The 18th century is one of those periods in history when fashion got extremely crazy. Every decade, court ladies tried to add something new to their wardrobe to surprise and impress everybody around them. And the hairstyles weren’t an exception. This is the time when hairdressers became incredibly popular and they got an absolute carte blanche in everything regarding the hair. So, let’s talk about the hair industry of the 18th century in more detail.
The 18th century… This is, probably, the most memorable era when it comes to hairdressing in the history of mankind. Never before in history and never afterwards, have we seen such extravagance in hairdressing.
But let's start at the beginning of the 18th century, where we actually see something strange happening. The end of the 17th century was pretty close to the extravagance of the 18th century. You had your tools, your towers of curls, and hair wigs, hairpieces – everything. But at the beginning of the 18th century, there's actually a little dip in flamboyancy, which is greatly reduced before it flies through the roof. Probably, it’s due to the Renaissance and the renewed interest in the classical era. Women started to dress their hair like the ancient Greeks: curled hairstyles, kind of flat hair pulled back with your twists and ribbons and everything. And that was worn all throughout the first half of the 18th century. And it's only after 1760 that we get into this big, bigger, biggest mentality of hair.
So it all started when men started wearing wigs. Men started to shave their hair or cut it very short and wear those typical white wigs, with the curls on the sides, booth, and little braids in the back. And men were more concerned with their looks than they were before, anyway. And with this newfound vanity of men, of course, the women couldn't stay behind, so they started wearing wigs as well, and hairpieces, and expanding the size of their hair.
This new rise in wearing huge, complicated hairstyles meant the rise of the hairdresser. Hairdressers were incredibly popular and they were very sought after. It became a very popular profession in the 18th century, where there were almost none in the 17th. Some high-standing ladies would even have two of their personal hairdressers: one for every day and one for parties and special occasions when they wanted to look extra good. And hairdressers would train the maids of ladies to do their hairstyles, and they also had lots and lots of salons and wig studios.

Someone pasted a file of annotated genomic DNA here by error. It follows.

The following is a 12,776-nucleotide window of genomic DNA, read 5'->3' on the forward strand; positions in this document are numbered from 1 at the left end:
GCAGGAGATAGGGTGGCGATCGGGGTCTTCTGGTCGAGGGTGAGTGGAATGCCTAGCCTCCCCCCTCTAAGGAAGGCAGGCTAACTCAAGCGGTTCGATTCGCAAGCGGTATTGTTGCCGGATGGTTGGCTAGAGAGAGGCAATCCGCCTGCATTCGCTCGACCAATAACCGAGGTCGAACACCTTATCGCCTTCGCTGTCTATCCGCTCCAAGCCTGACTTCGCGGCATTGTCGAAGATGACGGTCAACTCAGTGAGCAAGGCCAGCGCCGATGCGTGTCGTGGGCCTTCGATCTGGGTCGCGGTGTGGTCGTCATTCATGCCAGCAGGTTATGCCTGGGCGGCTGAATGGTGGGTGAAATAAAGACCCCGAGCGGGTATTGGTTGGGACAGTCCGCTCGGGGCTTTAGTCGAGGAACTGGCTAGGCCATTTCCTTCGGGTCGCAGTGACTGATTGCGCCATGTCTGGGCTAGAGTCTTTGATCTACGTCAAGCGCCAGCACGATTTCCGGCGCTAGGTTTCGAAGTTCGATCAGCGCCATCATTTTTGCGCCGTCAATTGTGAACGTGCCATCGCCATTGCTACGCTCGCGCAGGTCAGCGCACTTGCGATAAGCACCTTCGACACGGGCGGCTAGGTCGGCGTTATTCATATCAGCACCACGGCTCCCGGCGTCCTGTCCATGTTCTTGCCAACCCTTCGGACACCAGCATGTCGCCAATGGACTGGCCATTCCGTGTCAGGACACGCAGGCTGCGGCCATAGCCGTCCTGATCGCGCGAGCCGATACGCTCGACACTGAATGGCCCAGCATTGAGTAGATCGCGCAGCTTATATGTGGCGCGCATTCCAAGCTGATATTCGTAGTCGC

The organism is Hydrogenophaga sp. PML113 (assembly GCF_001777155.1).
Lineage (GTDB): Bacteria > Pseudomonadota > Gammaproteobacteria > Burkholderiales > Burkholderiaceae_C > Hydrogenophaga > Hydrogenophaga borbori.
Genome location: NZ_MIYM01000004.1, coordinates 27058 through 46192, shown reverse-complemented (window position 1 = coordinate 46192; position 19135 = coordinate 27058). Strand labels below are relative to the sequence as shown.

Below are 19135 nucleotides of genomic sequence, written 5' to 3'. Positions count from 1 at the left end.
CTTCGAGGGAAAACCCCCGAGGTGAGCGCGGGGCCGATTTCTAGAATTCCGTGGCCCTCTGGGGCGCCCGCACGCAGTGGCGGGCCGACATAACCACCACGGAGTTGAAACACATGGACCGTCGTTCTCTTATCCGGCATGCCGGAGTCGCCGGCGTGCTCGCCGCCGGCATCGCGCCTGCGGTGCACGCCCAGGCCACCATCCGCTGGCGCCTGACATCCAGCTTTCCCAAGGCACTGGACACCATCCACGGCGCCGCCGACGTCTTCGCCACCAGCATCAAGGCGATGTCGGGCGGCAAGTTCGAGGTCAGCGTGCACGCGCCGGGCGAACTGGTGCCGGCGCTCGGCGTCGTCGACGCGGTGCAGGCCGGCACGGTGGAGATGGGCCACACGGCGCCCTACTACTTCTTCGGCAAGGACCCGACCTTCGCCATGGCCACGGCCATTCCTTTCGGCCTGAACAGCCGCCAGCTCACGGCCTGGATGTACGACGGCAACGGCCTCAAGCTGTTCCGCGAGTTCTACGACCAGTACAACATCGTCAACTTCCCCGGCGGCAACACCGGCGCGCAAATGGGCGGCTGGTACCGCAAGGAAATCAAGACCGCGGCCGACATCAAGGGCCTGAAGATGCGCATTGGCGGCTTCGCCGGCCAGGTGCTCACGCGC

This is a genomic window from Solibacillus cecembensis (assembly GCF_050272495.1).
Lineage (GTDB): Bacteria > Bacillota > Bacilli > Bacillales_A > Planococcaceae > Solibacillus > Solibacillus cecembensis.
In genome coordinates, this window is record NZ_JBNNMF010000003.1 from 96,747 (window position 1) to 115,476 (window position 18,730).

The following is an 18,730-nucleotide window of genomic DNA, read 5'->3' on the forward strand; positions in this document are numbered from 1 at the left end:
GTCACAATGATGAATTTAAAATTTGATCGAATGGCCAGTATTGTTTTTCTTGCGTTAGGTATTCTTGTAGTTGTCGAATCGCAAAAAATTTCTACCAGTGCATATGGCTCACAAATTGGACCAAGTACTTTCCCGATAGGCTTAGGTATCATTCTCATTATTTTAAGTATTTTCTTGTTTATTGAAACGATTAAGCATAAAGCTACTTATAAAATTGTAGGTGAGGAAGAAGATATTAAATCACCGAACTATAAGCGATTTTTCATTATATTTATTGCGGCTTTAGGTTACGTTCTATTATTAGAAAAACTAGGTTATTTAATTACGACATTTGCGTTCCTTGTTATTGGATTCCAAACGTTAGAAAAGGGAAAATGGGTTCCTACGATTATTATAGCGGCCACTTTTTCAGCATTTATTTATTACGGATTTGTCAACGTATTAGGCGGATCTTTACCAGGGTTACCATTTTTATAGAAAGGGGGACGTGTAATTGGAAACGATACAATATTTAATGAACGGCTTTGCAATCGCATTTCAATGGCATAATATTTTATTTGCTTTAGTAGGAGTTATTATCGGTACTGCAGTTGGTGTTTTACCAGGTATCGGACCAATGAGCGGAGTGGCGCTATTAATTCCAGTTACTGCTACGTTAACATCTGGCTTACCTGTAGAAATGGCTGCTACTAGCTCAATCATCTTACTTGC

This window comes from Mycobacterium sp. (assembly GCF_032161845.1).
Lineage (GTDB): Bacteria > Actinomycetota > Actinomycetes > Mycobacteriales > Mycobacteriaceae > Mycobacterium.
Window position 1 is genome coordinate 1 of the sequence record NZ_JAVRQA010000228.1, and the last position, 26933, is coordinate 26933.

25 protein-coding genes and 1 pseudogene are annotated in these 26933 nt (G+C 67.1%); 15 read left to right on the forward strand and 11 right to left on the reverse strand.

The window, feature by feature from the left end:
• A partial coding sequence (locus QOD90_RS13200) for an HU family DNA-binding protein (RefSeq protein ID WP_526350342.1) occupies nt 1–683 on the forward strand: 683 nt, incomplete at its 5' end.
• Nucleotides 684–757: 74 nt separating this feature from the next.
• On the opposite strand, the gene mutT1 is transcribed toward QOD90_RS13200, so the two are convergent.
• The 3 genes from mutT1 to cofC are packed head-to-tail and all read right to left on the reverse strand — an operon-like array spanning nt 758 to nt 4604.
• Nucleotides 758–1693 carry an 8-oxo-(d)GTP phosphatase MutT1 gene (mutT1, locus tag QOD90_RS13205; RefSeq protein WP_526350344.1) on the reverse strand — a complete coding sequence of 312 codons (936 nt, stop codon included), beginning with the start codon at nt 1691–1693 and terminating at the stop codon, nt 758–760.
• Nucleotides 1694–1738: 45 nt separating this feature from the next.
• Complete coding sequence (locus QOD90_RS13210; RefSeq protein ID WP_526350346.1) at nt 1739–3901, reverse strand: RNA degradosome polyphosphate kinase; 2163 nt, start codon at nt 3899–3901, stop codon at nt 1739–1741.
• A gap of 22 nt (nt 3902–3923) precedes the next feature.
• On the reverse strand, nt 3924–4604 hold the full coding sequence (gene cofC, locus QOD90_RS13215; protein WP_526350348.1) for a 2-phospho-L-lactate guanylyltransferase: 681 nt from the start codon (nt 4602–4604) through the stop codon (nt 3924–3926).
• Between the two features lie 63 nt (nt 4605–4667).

With this newfound interest in hairdressing, also came new printed guides on how to dress hair.
In this century, you see quite a lot of freedom. Women were doing pretty much whatever they wanted with their hair, just as long as it was huge. Pretty much the only role was to have your hair big and pointed upwards. That was the most important.
But what truly dictated fashion, were the ladies at the French Court. The French Court dictated not only fashion in hair but makeup and clothing as well, for pretty much all of Europe. And everybody followed the fashions of the French Court. So when something new happened there, people tried to imitate it. This is how it happened that women, after a while, started to prefer using their own hair for these huge hairstyles – after the fashion of Marie Antoinette who actually didn't like wearing wigs.
The most iconic look of the 18th century is the white hair, but actually, white hair was pretty much reserved for men or it was more popular for men to wear.
And lady’s wigs would have been pink or purple, pastel colors or a natural hair color – and the most popular natural hair color, surprisingly, was black. We have seen a lot of centuries where blonde was clearly the ideal and women would lighten their hair, but in the 18th century, they switched to black. Women would actually dye their hair dark.
By the end of the century, when the flamboyancy and extravagance of the hair reaches an absolute peak, we get the most crazy scenes of hair being adorned. The most popular adornment for hair for everyday wear were feathers and pearls – these are quite basic items. Sometimes on parties and special events at the court, ladies would wear insane things in their hair. They would wear allegorical scenes, scenes from operas, garden scenes, miniatures of Paris or sheep and a shepherd – pretty much anything was possible.
At the very, very end of the 18th century, of course, there is one giant thing going on, and that is the French Revolution. That also means the end of the extravagant hairdressing. Nobility and royalty wasn't cool anymore, so they didn't dictate fashion as strongly anymore as they used to.
And in England, actually, hair powder was taxed, so it simply became too expensive to use in everyday life.
What actually happened is women of the nobility in France would cut their hair short, and this was done in sympathy to the victims of the French Revolution where, of course, a lot of nobles were executed on a guillotine. As the French ladies got their hair short, other people followed. They actually very quickly grew tired of having short hair and started to wear long wigs again, but that would happen only in the next century.